Birds of the Great Barrier Reef – Red-footed Booby


A common sight on the reef are the Booby Birds scanning the oceans in search of food. The Booby, a type of seabird, is part of the family Sulidae and the genus Sula. It is closely related to the gannets (Morus), which were often included in Sula in former times.
Boobies are large birds, with long pointed wings and long bills. They hunt fish, by diving from a height into the sea and pursuing their prey underwater. Facial air sacs, under their skin, cushion the impact with the water. Boobies are colonial breeders on islands and coasts. They normally lay one or more chalky-blue eggs, on the ground or sometimes in a tree nest.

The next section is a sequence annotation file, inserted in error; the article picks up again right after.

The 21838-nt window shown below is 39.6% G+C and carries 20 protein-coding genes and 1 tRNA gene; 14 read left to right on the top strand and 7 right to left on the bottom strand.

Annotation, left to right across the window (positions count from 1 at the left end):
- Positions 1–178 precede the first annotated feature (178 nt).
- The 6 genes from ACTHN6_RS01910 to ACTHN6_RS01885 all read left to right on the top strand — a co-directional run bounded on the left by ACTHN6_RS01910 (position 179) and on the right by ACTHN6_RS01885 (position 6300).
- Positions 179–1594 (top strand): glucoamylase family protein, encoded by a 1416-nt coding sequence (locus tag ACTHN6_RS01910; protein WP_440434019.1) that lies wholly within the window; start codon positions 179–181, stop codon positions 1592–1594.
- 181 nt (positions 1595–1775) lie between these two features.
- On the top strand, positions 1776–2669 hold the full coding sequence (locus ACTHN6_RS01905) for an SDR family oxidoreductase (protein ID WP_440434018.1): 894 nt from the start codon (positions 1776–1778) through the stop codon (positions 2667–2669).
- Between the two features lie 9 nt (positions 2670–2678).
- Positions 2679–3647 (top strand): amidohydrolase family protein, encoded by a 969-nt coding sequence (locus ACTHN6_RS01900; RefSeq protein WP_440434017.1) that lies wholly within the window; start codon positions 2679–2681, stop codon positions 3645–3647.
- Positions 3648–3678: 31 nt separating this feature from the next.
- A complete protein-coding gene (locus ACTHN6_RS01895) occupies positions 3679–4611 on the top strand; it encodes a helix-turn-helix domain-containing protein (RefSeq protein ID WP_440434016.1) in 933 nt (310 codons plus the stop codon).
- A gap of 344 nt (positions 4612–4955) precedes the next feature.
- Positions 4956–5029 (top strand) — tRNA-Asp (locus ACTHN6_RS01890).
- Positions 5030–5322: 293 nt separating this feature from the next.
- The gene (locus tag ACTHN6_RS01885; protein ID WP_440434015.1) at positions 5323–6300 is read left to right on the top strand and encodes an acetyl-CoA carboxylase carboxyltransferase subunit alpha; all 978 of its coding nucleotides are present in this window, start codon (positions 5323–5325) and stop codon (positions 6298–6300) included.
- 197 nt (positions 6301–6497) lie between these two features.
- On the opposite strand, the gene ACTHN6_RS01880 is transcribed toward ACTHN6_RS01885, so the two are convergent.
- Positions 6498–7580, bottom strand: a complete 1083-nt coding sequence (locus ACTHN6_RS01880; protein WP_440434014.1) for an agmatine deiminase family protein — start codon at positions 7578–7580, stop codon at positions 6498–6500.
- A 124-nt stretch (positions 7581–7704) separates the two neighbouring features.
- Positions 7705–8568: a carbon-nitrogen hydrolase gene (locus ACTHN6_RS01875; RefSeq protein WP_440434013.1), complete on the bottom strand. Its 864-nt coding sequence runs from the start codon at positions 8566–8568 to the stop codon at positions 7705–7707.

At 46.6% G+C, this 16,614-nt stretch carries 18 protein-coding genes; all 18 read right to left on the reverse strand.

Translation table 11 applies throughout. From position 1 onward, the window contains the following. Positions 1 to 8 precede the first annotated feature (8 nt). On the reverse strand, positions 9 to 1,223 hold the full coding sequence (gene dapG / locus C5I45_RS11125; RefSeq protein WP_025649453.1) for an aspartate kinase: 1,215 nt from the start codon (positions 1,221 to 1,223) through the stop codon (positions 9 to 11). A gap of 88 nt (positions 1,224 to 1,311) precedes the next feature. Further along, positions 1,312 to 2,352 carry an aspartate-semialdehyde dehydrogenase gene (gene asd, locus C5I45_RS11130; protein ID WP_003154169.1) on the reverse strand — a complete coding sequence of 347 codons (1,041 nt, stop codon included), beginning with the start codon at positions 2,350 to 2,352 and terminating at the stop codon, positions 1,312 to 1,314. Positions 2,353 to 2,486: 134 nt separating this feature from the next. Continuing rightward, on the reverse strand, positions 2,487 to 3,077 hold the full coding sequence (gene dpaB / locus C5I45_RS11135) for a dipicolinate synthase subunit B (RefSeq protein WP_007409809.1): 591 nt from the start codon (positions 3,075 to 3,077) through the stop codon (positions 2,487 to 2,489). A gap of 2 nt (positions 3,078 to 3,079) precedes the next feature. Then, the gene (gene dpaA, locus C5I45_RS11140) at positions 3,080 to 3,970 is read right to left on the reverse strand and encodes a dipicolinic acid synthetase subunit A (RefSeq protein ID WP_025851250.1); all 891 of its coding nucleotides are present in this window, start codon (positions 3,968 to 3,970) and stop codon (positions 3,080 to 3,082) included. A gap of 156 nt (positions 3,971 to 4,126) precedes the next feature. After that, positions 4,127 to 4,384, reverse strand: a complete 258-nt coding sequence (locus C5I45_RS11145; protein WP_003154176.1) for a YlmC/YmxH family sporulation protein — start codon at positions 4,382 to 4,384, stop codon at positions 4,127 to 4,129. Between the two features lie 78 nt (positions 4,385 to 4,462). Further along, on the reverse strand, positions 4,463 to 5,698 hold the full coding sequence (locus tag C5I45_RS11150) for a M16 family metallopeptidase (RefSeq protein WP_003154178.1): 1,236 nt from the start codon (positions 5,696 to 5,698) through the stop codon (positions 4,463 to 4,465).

Their name is possibly based on the Spanish slang term bobo, meaning “dunce”, as these tame birds had a habit of landing on-board sailing ships, where they were easily captured and eaten. Owing to this, Boobies are often mentioned as having been caught and eaten by shipwrecked sailors, notably Captain Bligh of the Bounty and his loyalists, during their famous voyage after being set adrift by Fletcher Christian and his mutineers.

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